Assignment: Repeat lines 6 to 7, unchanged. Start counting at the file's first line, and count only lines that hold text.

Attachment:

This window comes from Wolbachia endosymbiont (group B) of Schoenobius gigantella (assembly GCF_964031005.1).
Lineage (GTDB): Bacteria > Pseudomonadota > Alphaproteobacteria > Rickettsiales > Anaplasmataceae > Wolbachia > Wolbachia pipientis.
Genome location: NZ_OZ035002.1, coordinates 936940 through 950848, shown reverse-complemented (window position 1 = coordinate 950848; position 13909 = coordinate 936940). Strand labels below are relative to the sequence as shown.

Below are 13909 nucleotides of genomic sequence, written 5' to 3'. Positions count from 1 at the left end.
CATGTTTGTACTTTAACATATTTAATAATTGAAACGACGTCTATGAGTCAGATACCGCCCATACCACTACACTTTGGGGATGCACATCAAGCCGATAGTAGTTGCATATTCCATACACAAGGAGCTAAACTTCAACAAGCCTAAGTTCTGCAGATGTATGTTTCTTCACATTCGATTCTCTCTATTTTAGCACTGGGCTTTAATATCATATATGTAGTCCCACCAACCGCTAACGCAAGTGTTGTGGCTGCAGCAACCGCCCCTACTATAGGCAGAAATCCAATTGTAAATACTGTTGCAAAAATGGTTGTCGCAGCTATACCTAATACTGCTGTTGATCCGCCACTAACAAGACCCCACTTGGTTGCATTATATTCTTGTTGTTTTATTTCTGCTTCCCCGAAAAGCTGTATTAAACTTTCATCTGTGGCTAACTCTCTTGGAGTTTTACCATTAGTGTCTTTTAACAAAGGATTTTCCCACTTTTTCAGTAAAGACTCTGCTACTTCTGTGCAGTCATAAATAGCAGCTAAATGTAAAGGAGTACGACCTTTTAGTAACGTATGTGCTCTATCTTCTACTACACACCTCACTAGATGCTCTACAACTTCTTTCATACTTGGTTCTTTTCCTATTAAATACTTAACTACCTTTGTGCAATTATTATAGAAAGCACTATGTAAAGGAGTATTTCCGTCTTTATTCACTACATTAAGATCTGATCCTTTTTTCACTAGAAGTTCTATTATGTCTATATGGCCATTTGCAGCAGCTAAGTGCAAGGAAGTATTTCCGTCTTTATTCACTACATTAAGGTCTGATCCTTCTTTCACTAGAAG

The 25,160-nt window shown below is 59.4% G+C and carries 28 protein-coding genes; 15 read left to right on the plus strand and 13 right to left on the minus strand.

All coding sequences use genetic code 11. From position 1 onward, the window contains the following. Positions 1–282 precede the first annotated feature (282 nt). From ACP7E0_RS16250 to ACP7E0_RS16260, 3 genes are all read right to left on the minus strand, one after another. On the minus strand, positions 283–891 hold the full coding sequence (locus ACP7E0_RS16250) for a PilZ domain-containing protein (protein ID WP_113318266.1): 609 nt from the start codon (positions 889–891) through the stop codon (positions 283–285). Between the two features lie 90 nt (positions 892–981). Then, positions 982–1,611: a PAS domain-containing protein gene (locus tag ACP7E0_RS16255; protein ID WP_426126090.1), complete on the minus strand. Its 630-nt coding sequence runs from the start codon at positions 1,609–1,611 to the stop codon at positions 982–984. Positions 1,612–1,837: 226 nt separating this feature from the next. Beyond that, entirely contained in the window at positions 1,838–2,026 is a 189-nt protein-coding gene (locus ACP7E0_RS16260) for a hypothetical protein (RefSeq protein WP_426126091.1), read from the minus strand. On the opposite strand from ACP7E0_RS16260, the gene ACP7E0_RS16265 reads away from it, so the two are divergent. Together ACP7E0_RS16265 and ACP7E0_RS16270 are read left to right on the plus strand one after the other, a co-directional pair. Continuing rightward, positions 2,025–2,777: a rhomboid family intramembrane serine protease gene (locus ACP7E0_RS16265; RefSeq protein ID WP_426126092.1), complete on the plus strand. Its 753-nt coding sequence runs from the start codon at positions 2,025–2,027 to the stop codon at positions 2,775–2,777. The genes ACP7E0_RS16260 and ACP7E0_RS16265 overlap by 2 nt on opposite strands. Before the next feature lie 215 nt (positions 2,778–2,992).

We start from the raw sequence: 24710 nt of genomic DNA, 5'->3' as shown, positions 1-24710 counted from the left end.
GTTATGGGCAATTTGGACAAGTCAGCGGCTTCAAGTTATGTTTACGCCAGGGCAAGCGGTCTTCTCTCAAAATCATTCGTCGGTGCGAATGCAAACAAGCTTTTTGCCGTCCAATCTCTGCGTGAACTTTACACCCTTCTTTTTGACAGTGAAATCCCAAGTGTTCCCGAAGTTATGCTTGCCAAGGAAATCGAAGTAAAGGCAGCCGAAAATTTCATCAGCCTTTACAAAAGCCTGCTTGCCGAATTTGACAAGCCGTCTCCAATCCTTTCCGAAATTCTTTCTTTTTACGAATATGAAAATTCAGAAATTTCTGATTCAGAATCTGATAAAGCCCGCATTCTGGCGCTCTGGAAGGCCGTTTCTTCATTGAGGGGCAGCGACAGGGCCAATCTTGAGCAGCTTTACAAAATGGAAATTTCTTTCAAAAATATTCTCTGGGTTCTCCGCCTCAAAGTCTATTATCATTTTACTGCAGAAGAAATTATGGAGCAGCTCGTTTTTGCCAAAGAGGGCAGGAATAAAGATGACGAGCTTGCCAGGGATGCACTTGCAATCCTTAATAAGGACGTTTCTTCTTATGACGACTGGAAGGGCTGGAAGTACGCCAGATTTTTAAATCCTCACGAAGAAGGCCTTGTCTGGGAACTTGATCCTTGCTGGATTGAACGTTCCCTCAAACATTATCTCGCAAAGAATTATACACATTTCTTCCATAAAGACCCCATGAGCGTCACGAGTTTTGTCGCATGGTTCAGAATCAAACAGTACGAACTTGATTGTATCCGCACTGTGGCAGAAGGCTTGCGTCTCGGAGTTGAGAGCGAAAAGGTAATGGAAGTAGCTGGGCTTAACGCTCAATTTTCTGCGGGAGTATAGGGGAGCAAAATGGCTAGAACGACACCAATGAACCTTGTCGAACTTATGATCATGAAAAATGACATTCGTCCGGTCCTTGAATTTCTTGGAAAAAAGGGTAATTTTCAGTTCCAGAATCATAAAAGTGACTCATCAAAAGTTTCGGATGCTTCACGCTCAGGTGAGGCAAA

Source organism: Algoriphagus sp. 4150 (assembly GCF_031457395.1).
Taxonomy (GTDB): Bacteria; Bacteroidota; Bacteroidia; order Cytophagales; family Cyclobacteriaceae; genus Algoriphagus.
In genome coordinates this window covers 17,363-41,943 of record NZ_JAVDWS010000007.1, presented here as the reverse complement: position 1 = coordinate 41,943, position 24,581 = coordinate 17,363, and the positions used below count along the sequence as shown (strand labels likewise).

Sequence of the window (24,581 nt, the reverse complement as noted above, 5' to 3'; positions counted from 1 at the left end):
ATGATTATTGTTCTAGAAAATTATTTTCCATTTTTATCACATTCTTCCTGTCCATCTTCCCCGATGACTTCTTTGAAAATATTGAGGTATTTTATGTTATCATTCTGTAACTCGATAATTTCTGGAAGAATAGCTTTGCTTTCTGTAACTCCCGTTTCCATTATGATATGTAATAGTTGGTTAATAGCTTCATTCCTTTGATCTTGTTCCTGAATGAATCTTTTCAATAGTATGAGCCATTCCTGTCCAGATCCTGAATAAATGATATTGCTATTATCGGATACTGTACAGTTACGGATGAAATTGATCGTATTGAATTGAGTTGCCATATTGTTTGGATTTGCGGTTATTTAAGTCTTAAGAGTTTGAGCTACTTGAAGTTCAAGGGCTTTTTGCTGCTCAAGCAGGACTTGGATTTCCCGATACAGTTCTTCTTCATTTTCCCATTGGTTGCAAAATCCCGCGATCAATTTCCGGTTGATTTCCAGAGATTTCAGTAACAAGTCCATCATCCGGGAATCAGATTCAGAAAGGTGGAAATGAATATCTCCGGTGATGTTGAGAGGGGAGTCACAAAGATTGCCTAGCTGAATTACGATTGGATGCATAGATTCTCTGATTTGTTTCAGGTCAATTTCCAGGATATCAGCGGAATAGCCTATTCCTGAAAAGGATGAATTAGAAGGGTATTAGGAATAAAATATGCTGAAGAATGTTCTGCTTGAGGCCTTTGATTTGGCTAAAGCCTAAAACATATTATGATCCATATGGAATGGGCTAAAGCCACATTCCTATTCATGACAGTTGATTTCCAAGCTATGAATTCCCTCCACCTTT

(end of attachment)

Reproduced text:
The 25,160-nt window shown below is 59.4% G+C and carries 28 protein-coding genes; 15 read left to right on the plus strand and 13 right to left on the minus strand.

All coding sequences use genetic code 11. From position 1 onward, the window contains the following. Positions 1–282 precede the first annotated feature (282 nt). From ACP7E0_RS16250 to ACP7E0_RS16260, 3 genes are all read right to left on the minus strand, one after another. On the minus strand, positions 283–891 hold the full coding sequence (locus ACP7E0_RS16250) for a PilZ domain-containing protein (protein ID WP_113318266.1): 609 nt from the start codon (positions 889–891) through the stop codon (positions 283–285). Between the two features lie 90 nt (positions 892–981). Then, positions 982–1,611: a PAS domain-containing protein gene (locus tag ACP7E0_RS16255; protein ID WP_426126090.1), complete on the minus strand. Its 630-nt coding sequence runs from the start codon at positions 1,609–1,611 to the stop codon at positions 982–984. Positions 1,612–1,837: 226 nt separating this feature from the next. Beyond that, entirely contained in the window at positions 1,838–2,026 is a 189-nt protein-coding gene (locus ACP7E0_RS16260) for a hypothetical protein (RefSeq protein WP_426126091.1), read from the minus strand. On the opposite strand from ACP7E0_RS16260, the gene ACP7E0_RS16265 reads away from it, so the two are divergent. Together ACP7E0_RS16265 and ACP7E0_RS16270 are read left to right on the plus strand one after the other, a co-directional pair. Continuing rightward, positions 2,025–2,777: a rhomboid family intramembrane serine protease gene (locus ACP7E0_RS16265; RefSeq protein ID WP_426126092.1), complete on the plus strand. Its 753-nt coding sequence runs from the start codon at positions 2,025–2,027 to the stop codon at positions 2,775–2,777. The genes ACP7E0_RS16260 and ACP7E0_RS16265 overlap by 2 nt on opposite strands. Before the next feature lie 215 nt (positions 2,778–2,992).